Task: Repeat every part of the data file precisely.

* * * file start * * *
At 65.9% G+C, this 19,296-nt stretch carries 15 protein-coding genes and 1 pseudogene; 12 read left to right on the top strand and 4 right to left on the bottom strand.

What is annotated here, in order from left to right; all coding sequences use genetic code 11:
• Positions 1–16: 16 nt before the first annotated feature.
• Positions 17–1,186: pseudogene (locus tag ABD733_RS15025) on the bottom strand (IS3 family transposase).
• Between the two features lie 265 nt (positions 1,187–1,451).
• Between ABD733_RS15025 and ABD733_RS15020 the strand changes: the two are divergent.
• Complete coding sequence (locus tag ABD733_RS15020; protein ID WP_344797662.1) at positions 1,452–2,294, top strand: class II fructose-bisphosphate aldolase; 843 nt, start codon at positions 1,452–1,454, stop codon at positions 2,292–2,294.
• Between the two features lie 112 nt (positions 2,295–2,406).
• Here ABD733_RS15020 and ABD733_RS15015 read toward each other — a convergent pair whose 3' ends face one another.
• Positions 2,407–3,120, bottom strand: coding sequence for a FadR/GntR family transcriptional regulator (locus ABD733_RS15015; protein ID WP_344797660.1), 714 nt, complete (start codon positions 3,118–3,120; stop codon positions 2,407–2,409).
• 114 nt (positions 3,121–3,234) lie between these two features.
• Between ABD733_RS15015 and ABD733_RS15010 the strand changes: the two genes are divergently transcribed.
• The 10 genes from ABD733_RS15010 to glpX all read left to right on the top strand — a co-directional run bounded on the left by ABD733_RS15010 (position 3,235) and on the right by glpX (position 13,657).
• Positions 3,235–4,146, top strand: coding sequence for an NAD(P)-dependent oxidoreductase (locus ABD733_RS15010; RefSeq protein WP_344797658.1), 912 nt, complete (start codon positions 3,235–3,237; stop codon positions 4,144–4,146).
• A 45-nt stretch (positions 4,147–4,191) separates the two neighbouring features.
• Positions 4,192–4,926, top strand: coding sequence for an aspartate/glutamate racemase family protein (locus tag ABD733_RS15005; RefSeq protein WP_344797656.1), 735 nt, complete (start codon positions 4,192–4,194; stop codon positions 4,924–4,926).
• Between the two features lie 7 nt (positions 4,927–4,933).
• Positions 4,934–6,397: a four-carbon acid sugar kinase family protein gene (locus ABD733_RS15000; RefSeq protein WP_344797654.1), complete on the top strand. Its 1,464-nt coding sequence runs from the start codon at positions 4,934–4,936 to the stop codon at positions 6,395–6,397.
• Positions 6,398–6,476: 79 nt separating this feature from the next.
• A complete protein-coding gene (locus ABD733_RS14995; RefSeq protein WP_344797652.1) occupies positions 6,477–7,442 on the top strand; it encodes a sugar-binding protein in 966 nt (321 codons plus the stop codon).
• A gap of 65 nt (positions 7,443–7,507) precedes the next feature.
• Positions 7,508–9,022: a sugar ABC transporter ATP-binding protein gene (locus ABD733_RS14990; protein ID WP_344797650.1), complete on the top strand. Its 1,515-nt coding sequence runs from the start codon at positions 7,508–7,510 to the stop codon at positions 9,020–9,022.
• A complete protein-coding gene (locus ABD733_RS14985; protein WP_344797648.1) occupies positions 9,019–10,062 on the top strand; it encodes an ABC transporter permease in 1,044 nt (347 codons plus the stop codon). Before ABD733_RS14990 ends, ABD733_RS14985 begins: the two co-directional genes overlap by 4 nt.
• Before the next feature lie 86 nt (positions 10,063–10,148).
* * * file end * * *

At 65.9% G+C, this 19,296-nt stretch carries 15 protein-coding genes and 1 pseudogene; 12 read left to right on the top strand and 4 right to left on the bottom strand.

What is annotated here, in order from left to right; all coding sequences use genetic code 11:
• Positions 1–16: 16 nt before the first annotated feature.
• Positions 17–1,186: pseudogene (locus tag ABD733_RS15025) on the bottom strand (IS3 family transposase).
• Between the two features lie 265 nt (positions 1,187–1,451).
• Between ABD733_RS15025 and ABD733_RS15020 the strand changes: the two are divergent.
• Complete coding sequence (locus tag ABD733_RS15020; protein ID WP_344797662.1) at positions 1,452–2,294, top strand: class II fructose-bisphosphate aldolase; 843 nt, start codon at positions 1,452–1,454, stop codon at positions 2,292–2,294.
• Between the two features lie 112 nt (positions 2,295–2,406).
• Here ABD733_RS15020 and ABD733_RS15015 read toward each other — a convergent pair whose 3' ends face one another.
• Positions 2,407–3,120, bottom strand: coding sequence for a FadR/GntR family transcriptional regulator (locus ABD733_RS15015; protein ID WP_344797660.1), 714 nt, complete (start codon positions 3,118–3,120; stop codon positions 2,407–2,409).
• 114 nt (positions 3,121–3,234) lie between these two features.
• Between ABD733_RS15015 and ABD733_RS15010 the strand changes: the two genes are divergently transcribed.
• The 10 genes from ABD733_RS15010 to glpX all read left to right on the top strand — a co-directional run bounded on the left by ABD733_RS15010 (position 3,235) and on the right by glpX (position 13,657).
• Positions 3,235–4,146, top strand: coding sequence for an NAD(P)-dependent oxidoreductase (locus ABD733_RS15010; RefSeq protein WP_344797658.1), 912 nt, complete (start codon positions 3,235–3,237; stop codon positions 4,144–4,146).
• A 45-nt stretch (positions 4,147–4,191) separates the two neighbouring features.
• Positions 4,192–4,926, top strand: coding sequence for an aspartate/glutamate racemase family protein (locus tag ABD733_RS15005; RefSeq protein WP_344797656.1), 735 nt, complete (start codon positions 4,192–4,194; stop codon positions 4,924–4,926).
• Between the two features lie 7 nt (positions 4,927–4,933).
• Positions 4,934–6,397: a four-carbon acid sugar kinase family protein gene (locus ABD733_RS15000; RefSeq protein WP_344797654.1), complete on the top strand. Its 1,464-nt coding sequence runs from the start codon at positions 4,934–4,936 to the stop codon at positions 6,395–6,397.
• Positions 6,398–6,476: 79 nt separating this feature from the next.
• A complete protein-coding gene (locus ABD733_RS14995; RefSeq protein WP_344797652.1) occupies positions 6,477–7,442 on the top strand; it encodes a sugar-binding protein in 966 nt (321 codons plus the stop codon).
• A gap of 65 nt (positions 7,443–7,507) precedes the next feature.
• Positions 7,508–9,022: a sugar ABC transporter ATP-binding protein gene (locus ABD733_RS14990; protein ID WP_344797650.1), complete on the top strand. Its 1,515-nt coding sequence runs from the start codon at positions 7,508–7,510 to the stop codon at positions 9,020–9,022.
• A complete protein-coding gene (locus ABD733_RS14985; protein WP_344797648.1) occupies positions 9,019–10,062 on the top strand; it encodes an ABC transporter permease in 1,044 nt (347 codons plus the stop codon). Before ABD733_RS14990 ends, ABD733_RS14985 begins: the two co-directional genes overlap by 4 nt.
• Before the next feature lie 86 nt (positions 10,063–10,148).